It would appear that a lot of Langley drivers are regularly breaking the law without even realizing it.
By now, most people understand that it’s illegal to talk or text on a hand-held cellphone while operating a vehicle. What many don’t seem to understand is that the law — intended to discourage distracted driving — has everything to do with the location of the device and not what it’s being used for, explained Cpl. Patrick Davies of the Langley RCMP traffic unit.
“The act of holding the device in your hand is the offense,” Davies explained.
Davies along with ICBC’s Leanne Cassap appeared before Langley City council on Nov. 18 to offer a road safety update, which included dispelling a few commonly held misconceptions about violations related to cellphone use.
Many drivers believe that if they’re stopped at a red light, it’s OK to use their cellphone.
That’s not the case, said Davies.
As long as the vehicle is on a ‘highway’ — which includes any publicly accessible road or parking lot — the law applies, he said.
If a driver pulls off a road, stops the vehicle and puts it into ‘park,’ it is then legal to hold and use a phone, Davies explained.
And it’s not OK to make quick ‘emergency’ calls or send texts home to tell the sitter you’re going to be late, he said. “No exceptions.”
It’s not just talking and texting that will get an offender $167 fine and three points on their licence.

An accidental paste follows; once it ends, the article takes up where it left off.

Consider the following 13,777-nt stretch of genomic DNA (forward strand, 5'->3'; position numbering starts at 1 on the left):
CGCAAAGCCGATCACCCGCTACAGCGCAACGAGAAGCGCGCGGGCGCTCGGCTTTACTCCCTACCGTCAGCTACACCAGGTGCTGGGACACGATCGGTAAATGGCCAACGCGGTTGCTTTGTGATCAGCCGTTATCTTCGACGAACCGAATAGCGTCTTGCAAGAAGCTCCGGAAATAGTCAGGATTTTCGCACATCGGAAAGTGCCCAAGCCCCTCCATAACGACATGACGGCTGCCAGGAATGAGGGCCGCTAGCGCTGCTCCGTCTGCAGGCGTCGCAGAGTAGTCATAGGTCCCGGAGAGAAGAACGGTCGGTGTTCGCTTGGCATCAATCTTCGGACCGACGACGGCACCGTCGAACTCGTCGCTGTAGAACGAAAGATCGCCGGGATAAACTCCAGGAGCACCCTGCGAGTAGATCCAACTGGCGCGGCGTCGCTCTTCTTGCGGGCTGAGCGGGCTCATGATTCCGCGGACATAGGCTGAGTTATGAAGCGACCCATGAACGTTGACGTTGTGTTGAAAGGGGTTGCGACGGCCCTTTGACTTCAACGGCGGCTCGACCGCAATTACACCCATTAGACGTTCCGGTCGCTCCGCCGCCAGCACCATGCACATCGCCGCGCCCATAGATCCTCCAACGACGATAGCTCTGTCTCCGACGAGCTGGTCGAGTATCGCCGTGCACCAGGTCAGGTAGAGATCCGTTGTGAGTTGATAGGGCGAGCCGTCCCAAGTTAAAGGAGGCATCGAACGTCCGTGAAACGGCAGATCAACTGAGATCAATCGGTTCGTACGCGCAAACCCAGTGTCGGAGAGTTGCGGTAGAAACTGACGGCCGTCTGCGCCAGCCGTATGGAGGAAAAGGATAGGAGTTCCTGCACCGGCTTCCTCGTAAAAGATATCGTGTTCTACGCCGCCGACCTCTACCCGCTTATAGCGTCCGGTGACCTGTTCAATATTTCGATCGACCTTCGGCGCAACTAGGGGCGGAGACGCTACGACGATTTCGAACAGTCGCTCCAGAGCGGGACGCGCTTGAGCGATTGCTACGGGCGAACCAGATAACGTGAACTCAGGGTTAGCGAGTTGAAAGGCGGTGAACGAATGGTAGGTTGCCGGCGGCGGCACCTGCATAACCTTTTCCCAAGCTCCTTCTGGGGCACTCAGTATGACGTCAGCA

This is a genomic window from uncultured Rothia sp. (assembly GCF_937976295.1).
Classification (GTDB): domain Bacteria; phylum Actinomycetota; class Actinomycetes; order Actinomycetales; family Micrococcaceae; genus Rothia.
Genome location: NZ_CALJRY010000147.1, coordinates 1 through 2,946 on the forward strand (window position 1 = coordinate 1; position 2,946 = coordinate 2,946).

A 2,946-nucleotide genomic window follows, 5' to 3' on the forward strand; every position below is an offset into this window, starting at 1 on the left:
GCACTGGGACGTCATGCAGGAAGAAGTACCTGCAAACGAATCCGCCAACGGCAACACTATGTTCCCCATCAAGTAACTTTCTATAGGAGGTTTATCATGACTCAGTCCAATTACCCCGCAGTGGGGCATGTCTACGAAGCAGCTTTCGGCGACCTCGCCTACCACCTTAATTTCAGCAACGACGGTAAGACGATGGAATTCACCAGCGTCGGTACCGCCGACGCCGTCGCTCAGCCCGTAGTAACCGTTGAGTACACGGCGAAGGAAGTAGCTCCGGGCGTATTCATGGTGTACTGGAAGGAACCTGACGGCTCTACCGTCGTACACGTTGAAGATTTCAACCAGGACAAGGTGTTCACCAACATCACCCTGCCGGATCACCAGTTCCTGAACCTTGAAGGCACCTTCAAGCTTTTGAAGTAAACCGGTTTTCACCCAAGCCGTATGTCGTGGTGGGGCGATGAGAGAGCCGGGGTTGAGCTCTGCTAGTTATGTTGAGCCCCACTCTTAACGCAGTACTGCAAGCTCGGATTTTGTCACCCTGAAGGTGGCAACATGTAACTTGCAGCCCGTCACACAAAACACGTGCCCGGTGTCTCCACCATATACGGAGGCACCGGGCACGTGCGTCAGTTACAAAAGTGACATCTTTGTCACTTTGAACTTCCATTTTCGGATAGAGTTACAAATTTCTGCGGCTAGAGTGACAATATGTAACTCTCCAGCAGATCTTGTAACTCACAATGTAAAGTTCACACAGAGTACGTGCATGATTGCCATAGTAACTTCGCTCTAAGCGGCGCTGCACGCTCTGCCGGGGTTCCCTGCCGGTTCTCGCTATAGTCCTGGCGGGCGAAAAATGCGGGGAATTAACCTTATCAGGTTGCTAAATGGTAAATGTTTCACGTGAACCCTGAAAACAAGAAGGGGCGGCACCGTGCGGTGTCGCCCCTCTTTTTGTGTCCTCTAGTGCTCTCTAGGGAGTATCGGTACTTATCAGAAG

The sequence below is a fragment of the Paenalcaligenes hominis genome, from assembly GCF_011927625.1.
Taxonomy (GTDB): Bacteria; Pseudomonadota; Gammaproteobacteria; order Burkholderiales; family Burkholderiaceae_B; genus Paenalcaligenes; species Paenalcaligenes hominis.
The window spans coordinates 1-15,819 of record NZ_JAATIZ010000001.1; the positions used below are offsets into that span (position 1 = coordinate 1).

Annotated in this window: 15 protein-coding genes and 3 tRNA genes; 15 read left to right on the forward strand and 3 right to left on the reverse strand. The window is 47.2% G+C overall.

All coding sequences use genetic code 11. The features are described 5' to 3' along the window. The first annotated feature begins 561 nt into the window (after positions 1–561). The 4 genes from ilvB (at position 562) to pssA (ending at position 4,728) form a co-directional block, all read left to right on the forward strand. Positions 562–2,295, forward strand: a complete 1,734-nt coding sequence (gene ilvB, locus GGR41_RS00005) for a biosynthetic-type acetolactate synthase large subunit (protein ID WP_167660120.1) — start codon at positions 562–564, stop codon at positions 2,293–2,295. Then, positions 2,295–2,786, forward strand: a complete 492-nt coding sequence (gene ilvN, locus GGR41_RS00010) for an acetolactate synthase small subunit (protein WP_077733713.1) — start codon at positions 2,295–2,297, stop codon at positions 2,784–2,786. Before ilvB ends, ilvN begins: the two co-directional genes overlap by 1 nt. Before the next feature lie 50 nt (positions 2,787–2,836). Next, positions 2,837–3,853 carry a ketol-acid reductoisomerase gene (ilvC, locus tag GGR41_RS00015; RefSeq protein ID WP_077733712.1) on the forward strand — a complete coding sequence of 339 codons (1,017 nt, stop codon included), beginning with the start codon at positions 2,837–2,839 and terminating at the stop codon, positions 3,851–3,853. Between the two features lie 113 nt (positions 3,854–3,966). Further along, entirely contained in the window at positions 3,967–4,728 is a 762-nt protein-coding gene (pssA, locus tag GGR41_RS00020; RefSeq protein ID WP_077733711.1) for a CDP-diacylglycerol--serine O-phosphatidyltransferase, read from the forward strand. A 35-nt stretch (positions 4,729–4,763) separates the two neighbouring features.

It’s holding a phone to use any function the device performs — whether it’s playing music or getting directions from a GPS.
Councillor Teri James told Davies that once she leaves Langley, she is pretty much dependent on her GPS and asked how she can legally use it.
Davies suggested something as simple as affixing the device to the vehicle’s dashboard with a piece of velcro, would put her within the letter of the law.
It’s a solution that should only be used for one-touch functions, such as using a GPS, he added.
During a two-day blitz last September, police handed out 158 tickets — more than half of those for distracted driving — over the course of four hours (two hours each day).
There’s a basic message that doesn’t seem to be getting through: “Driving is a complex task that requires your full attention,” said ICBC’s Leanne Cassap. “You’re driving a 4,000 pound bomb.”
If a driver finds their phone to be too great a temptation, they can always put it in the trunk, she suggested.
Alternatively, pull off the road, have a passenger answer a ringing phone or text, or simply let a call go to voicemail.
And it’s not only drivers who are being distracted by their smartphones.
“I’ve seen people walk right into traffic without looking, they’re so transfixed by this thing in their hand,” said Davies.
Davies said police are fighting an uphill battle against the onslaught of advertising dedicated to increasingly complex cellphones.
But as functionality increases, so do fatalities.
In B.C., 94 deaths can be attributed to distracted driving each year, Davies told council. That includes drivers, passengers, pedestrians and cyclists, he added.
According to stats provided during the presentation, people who text while driving are 23 times more likely to get in a crash, and drivers are four times more likely to have an accident while talking on the phone.
While drivers who hold a regular licence face a hefty fine and points, those with a graduated licence risk a three-month suspension if they are ticketed for a moving violation.